That sounds like a goofy question, I know.
I'm really asking it, though. There's a way I am attracted to the idea of being part of a larger spiritual community, whether that is six people that meet and eat/talk with one another, or a larger group. I like the idea of the same folks being a consistent part of my life. I miss that about church. I miss that "extended family" kind of feel about church.
I'm not, however, interested in being part of a spiritual community if that means I'm supposed to believe a set of things that everyone in the community is agreeing is "truth." I not only don't miss it, I won't be part of something that bases its sense of community around believing a certain thing or things. What happens naturally in such a setting is those who don't believe or who are doubting end up feeling that they "need" to move toward believing whatever that thing is. Many times they just end up talking and acting like they do. Children who grow up in such a community "inherit" these beliefs; there is a built-in expectation that they will come to the same beliefs.
I specifically reject a lot of the evangelical beliefs that I grew up with, but it's not just those I take issue with. It's the idea that being part of a community necessitates that a person "get on board," "get with the program," "see the light," or however you want to term adopting a common set of beliefs specific to your spiritual community.
At the same time I understand that what makes a community a community is that there ARE some things the members have in common, and that usually, in some shape or form, involves certain goals, aims or desired outcomes. Religious communities seem to center around a set of beliefs about God, how to live here on earth and how to get to heaven when we die.
The community I'm imagining would function more like a family and would foster:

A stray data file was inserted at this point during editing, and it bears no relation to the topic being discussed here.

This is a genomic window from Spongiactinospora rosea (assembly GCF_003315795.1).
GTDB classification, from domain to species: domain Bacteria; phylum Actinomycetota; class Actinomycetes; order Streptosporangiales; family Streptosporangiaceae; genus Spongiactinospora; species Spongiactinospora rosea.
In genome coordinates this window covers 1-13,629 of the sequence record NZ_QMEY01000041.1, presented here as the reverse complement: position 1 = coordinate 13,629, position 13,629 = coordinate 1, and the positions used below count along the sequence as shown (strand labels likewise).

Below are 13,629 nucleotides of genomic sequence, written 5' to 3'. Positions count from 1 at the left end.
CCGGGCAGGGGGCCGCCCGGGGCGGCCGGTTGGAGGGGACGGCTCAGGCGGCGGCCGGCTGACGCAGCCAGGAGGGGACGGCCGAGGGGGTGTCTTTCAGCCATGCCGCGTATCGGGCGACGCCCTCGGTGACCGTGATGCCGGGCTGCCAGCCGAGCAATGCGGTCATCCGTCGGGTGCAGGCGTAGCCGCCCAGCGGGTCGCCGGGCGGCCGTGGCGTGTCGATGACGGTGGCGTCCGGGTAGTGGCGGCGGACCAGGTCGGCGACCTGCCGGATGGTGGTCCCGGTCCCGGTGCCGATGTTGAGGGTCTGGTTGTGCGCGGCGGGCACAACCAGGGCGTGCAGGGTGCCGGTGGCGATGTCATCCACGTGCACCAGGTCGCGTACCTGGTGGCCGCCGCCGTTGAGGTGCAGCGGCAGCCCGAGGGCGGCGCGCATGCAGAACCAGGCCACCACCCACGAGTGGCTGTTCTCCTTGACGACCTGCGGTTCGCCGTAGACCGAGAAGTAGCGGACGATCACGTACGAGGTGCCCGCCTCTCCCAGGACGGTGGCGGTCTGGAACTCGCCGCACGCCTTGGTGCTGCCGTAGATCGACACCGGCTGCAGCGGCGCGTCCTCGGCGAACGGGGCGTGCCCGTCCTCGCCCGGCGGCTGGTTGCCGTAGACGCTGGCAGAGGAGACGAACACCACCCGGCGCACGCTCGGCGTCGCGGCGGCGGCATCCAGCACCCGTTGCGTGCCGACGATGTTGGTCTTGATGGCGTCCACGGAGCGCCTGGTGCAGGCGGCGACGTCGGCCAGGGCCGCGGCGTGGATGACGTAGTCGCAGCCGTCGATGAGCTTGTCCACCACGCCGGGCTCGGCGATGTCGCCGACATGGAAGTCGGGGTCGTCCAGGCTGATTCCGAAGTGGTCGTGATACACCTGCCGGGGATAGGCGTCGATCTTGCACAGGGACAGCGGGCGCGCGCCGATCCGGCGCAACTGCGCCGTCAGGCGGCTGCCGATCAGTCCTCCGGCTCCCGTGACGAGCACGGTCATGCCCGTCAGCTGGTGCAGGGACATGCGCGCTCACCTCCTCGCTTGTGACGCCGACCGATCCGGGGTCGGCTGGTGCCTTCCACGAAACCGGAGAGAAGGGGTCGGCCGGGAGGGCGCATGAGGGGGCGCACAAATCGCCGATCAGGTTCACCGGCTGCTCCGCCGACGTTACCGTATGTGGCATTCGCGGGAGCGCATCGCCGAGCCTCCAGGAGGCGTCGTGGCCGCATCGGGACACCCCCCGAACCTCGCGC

*Unconditional love and acceptance
*Taking care of one another
*Being there for one another
*Supporting one another in pain
*Providing physical assistance when needed
*Eating good food together
*Finding ways to serve the people each community member comes into contact with in their daily life
*Consciously showing love in intentional ways even/especially when someone isn't "doing right"
*Holding onto one another
*Wanting/trying to understand one another
*Looking for the unique good/gifts in each community member and finding ways to help them express those
*Providing rites of passage for young people
*Older people come alongside younger people
*Making sure the elderly are not alone
*Making sure single moms (and dads) have support in all senses
*Doing stuff together
*Hanging out together
*Being silly together
*Eating good food together (Wait...did I mention food already? Oh, well! Even more food, then!)
I could go on, but that's a list of things I feel deep down inside that each and every person should have. It's a list of things that I want. No ONE person can provide that for each of us. A spouse can cover a lot of those. A best friend can cover a lot of those. But no one person can provide all those needs, all the time.
And yet, we need those things. We long for those things. As you read that list, I am confident your heart whispered, "Yes..."
Desire for all those things is common to all human beings and the beautiful thing about it is that we don't just all DESIRE it, but we are all capable of giving/being those things for another!
Even if I look at the biblical account of Jesus' life, I see a guy who was talking more about this "community" and modeling how to live out my list above. Jesus' term for this "community" was "the kingdom of heaven." I don't see or hear him going around indoctrinating people or asking them to join a community based on common beliefs.
Going back to my original question: Can you have a spiritual community without God?
I'm not suggesting that I would prefer an atheist community. Even that would be a group of people coming together because they agree on not believing certain things and believing other things. I'm asking if those "agreements" about belief in God can be left outside the community's organization/focus. I'm asking if there can be a spiritual community that would nurture an atheist, an Buddhist, a Muslim, a Christian, a Jew, an animist, etc. equally well.
I can imagine such a community. I really can. It's not so much that we wouldn't talk about God. Of course we would. But when the focus of the community is loving and understanding one another, not indoctrinating or trying to change one another, so much is possible in a connecting, relating and nurturing sense.
It's mind-boggling to contemplate. And stunningly beautiful.